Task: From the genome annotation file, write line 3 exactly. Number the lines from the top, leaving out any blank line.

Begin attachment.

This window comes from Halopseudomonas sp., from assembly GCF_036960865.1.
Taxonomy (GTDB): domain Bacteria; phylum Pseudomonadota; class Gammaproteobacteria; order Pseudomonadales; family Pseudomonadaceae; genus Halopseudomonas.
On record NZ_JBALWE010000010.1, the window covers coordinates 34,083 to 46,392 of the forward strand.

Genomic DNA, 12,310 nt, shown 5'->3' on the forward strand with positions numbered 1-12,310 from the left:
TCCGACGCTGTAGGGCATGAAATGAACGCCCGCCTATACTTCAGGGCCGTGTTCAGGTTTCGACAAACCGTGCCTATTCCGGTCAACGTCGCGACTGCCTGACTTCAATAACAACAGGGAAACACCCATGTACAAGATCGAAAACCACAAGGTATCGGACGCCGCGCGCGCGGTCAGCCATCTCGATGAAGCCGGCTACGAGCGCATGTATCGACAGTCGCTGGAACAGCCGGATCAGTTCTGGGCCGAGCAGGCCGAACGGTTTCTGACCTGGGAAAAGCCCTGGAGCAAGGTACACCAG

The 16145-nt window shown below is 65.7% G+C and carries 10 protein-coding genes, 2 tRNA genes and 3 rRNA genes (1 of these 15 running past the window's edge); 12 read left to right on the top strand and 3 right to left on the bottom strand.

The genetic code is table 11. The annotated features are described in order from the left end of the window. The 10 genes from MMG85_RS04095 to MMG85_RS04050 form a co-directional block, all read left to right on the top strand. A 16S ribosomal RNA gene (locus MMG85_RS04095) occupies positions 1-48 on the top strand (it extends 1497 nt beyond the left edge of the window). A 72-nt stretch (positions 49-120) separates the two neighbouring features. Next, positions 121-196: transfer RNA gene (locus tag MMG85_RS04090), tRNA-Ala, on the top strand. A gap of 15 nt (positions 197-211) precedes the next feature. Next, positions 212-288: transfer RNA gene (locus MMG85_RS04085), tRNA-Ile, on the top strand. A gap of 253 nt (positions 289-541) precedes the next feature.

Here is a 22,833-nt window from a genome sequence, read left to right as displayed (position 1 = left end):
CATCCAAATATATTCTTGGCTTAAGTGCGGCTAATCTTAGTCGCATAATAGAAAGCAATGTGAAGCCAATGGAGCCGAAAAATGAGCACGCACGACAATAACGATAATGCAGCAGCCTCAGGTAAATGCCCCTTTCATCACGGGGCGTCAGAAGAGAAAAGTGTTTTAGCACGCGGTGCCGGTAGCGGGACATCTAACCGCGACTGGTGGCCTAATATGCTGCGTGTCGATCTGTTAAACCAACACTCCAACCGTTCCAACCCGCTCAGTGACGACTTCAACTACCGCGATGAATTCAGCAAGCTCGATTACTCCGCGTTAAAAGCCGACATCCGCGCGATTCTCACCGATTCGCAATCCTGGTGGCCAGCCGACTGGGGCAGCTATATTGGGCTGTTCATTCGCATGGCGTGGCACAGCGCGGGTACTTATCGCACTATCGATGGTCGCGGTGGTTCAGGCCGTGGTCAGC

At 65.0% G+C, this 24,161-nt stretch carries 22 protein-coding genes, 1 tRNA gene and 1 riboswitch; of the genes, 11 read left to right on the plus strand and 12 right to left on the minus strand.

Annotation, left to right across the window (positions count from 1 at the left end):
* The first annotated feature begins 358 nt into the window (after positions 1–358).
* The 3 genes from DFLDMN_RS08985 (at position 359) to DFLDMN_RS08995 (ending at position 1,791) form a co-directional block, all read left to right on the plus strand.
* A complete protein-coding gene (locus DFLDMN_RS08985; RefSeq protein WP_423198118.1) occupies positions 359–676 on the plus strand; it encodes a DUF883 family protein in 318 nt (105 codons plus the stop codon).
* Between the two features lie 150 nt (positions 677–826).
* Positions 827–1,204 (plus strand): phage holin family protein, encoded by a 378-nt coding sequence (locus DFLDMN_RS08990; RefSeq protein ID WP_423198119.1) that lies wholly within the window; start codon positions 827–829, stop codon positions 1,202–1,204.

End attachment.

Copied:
On record NZ_JBALWE010000010.1, the window covers coordinates 34,083 to 46,392 of the forward strand.